US 822932 A
Description (OCR text may contain errors)
No. 822,932. PATENTED JUNE 12, 1906. C. ENNIS.
BURNER PORGAS RANGES.. APPLICATION FILED MAYS, 1905.
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` of heat UNTED STATES PATENT OFFTCB..
TO FRANK L. GOLDING, OF BOSTON,
BURNER FOR GAS-RANGES.
Specification of Letters Patent,
Patented June 12, 1906.
Application liled MayS, 1905. Serial No. 258,712.
To all whom t may concern:
Be 1t known that I, CHARLES ENNIVS, a citi-l Zen of the United States, and a resident of i Boston, county of Suffolk, State of Massachusetts, have invented an Improvement in Burners for Gas-Ranges, of which the followin connection with the accompanying drawings, is a specification, like letters on the drawings representing like parts.
In most gas-ranges two burner-tubes are employed for heating the oven, and in all gas-ranges of this class with which I am i`a. miliar each burneretube is controlled by a separate valve, so that the gas may be ade mitted to either or both of the tubes as de-4 sired. One objection to this arrangement is that when the valve to either burner-tube is closed the flame issues from the other burner? tube only and the heat is applied to one side of the oven. I have improved this con7 struction by providing each of the two burner-tubes with a longitudinal partition which divides each tube into two compartments and by roviding a plurality of burner-openings leading to each compart-y ment of each tube and by further providing means whereby the gas may be admitted to one or both compartments of each tube as desired.
In a burner embodying my invention whenever gas is admitted to both compartments of each burner-tube the maximum amount of heat is developed, but if it is shut off from one compartment of each burnertube a less degree of heat is produced, but said heat is evenly distributed over the bot` tom of the oven.
I preferably will make the burner-openings leading to one compartment of each tube larger than those leading to the other compartment, and by using either set of burner-openings or both sets various degrees can be secured.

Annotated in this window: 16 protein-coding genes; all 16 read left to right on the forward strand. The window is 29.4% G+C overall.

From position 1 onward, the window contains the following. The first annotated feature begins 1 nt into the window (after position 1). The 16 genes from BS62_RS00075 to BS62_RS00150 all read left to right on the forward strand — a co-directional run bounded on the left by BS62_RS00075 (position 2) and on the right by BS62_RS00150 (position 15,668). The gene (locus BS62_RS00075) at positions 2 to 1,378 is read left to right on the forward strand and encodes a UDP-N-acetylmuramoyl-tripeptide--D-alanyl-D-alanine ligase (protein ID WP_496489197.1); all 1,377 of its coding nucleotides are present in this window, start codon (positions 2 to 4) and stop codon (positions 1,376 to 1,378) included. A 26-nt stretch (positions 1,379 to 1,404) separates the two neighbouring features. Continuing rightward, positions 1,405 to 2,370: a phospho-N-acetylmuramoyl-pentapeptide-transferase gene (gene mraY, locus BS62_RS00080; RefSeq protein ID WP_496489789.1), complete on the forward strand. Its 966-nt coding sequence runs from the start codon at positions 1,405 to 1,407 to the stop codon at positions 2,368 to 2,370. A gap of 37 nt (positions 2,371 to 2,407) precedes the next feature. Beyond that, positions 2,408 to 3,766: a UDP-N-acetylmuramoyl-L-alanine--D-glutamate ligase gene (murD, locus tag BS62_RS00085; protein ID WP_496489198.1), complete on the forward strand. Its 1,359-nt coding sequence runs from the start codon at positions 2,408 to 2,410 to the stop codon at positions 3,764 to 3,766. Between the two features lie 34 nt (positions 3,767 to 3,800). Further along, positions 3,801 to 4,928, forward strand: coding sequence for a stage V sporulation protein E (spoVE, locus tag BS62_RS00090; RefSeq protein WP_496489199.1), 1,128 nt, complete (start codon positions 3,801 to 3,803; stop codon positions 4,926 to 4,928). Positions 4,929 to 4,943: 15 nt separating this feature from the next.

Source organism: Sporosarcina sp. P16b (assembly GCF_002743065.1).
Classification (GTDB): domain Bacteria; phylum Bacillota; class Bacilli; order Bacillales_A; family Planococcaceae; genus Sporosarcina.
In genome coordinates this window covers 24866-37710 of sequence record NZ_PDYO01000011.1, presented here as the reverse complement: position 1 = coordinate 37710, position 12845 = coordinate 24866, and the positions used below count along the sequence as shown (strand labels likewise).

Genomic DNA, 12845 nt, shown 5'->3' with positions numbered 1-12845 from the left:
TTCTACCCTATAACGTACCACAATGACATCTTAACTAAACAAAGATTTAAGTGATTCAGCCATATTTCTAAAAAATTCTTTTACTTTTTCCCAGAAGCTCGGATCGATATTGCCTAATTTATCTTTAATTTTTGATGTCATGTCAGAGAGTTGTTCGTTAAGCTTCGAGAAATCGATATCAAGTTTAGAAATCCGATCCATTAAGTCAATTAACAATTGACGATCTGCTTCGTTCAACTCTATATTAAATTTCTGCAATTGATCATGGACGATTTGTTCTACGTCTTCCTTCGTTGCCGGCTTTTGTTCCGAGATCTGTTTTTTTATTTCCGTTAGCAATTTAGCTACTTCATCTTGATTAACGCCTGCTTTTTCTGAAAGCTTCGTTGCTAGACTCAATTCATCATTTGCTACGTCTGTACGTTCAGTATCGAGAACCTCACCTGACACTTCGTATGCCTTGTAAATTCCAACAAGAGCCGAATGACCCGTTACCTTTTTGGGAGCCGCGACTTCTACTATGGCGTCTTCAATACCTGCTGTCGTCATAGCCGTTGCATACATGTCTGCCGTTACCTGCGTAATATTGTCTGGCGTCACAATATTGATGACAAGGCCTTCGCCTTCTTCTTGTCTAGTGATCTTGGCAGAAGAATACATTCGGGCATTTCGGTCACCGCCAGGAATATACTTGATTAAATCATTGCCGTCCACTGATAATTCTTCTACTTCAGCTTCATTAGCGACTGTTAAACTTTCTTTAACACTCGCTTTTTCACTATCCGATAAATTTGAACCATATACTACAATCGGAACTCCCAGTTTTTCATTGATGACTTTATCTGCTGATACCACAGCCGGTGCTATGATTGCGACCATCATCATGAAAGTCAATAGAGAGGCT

Figure 1 is a vertical section through a portion of a gas-range', showing my burner applied thereto. Fig. 2 is a section on the line x, Fig. 1. Fig. 3 is a section on the line y y, Fig. 1. Fig. 4 is a top plan view of a portion of one burner-tube.
3 designates the upper oven of an ordinary gas-range, 4 the bottom of the oven, `and 5 thek lower oven, within which the ovenburners are located. These parts are or may r be of any suitable or usual construction.
My improved burner com rises two burnertubes 6 and 7, which preferalhly are connected by a cross-piece 8. Each burnertube has extending longitudinally thereofa partition I 9, which divides it into two compartments 10 and 11. The crossfpiece connection 8 is also divided into two compartments or passages 12 and 13 by a suitable partition 14, the passage 12 connecting the two compartments 11 .and the passage 13 connecting the two compartments 10.
15 designates burner-openings leading into the compartments 10, and 16 other burneropenings leading into the compartments 11.
It will be seen fromthe above description and from the drawings that the connected compartments 10 are entirely separate from the connected compartments 11, and therefore that gas admitted to either of the compartments 11 cannot pass into the compeut` ments 10, and vice versa.
I have provided means for admitting gas to either or both compartments of each burner-tube, so that either or both sets of burner-openings 15 and 16 may be employed, as desired. The means I have herein shown for accomplishing this purpose coinprises a valve 17 in la pipe ,or conduit 18, eading into the passageeway 1,3, and another independent valve 19 in a pipe or conduit 20, leading into the passagefway 1 2: Each of said pipes 18 and 20 is connected to a suitable source of gas-supply.